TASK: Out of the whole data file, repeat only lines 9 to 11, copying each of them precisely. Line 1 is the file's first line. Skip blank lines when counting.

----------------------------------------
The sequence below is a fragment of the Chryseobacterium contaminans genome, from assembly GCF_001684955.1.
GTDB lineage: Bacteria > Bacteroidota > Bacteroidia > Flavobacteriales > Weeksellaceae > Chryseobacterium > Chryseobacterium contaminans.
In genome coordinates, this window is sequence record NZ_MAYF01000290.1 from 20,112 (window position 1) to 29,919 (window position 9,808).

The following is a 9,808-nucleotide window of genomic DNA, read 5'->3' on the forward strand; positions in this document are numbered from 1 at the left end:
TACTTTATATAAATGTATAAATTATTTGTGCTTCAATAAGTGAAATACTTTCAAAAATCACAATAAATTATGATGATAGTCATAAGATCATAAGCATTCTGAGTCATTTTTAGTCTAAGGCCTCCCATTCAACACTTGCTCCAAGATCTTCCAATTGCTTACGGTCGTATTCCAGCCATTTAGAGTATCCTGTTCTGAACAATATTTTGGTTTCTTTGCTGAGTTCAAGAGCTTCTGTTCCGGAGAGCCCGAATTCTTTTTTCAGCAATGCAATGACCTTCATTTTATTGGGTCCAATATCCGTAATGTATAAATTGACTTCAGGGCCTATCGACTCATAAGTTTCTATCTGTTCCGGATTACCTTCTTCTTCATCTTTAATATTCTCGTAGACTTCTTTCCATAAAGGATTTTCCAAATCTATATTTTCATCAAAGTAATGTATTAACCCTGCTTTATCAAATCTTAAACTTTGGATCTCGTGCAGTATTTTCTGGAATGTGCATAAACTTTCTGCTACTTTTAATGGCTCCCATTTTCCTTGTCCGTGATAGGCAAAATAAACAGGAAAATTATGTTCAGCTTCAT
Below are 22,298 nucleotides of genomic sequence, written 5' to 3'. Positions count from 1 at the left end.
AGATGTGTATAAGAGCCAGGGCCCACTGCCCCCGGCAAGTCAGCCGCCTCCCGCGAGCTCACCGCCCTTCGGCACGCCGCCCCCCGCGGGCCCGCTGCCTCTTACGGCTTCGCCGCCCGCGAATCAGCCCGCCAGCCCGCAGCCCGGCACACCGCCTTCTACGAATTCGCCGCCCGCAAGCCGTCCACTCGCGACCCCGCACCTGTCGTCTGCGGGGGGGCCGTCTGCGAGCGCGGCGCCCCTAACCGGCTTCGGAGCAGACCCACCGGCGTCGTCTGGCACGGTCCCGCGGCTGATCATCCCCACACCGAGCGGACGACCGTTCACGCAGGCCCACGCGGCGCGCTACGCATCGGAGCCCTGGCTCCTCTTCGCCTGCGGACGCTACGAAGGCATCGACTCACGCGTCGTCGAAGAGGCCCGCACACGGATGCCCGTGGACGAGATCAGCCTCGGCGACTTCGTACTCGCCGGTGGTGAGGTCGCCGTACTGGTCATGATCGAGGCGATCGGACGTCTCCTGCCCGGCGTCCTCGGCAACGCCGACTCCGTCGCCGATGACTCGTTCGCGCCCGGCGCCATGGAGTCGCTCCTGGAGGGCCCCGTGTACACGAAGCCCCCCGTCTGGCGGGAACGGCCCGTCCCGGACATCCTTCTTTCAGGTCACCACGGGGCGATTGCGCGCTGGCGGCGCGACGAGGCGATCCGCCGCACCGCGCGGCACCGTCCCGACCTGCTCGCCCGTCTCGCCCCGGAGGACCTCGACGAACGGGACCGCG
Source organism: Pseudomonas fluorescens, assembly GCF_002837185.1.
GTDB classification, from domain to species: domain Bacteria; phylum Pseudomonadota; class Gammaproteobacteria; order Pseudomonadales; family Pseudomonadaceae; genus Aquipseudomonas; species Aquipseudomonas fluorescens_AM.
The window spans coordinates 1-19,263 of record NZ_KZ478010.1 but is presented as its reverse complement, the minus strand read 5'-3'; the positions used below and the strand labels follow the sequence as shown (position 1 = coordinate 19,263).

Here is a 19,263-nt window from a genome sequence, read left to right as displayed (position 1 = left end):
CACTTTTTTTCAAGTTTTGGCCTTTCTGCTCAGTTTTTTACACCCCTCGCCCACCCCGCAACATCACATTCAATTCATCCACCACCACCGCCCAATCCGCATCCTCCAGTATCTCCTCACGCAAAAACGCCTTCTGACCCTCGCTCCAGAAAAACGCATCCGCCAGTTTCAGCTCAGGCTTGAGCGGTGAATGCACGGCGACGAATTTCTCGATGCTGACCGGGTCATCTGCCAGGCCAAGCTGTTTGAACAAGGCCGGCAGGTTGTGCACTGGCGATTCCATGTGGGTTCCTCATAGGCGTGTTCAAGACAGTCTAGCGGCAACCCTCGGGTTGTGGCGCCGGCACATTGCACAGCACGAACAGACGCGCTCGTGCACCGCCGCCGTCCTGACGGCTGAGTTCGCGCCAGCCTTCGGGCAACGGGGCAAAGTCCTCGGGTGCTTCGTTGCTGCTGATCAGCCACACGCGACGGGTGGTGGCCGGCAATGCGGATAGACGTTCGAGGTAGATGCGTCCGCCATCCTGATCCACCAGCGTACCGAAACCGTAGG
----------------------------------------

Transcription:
GTDB classification, from domain to species: domain Bacteria; phylum Pseudomonadota; class Gammaproteobacteria; order Pseudomonadales; family Pseudomonadaceae; genus Aquipseudomonas; species Aquipseudomonas fluorescens_AM.
The window spans coordinates 1-19,263 of record NZ_KZ478010.1 but is presented as its reverse complement, the minus strand read 5'-3'; the positions used below and the strand labels follow the sequence as shown (position 1 = coordinate 19,263).

Here is a 19,263-nt window from a genome sequence, read left to right as displayed (position 1 = left end):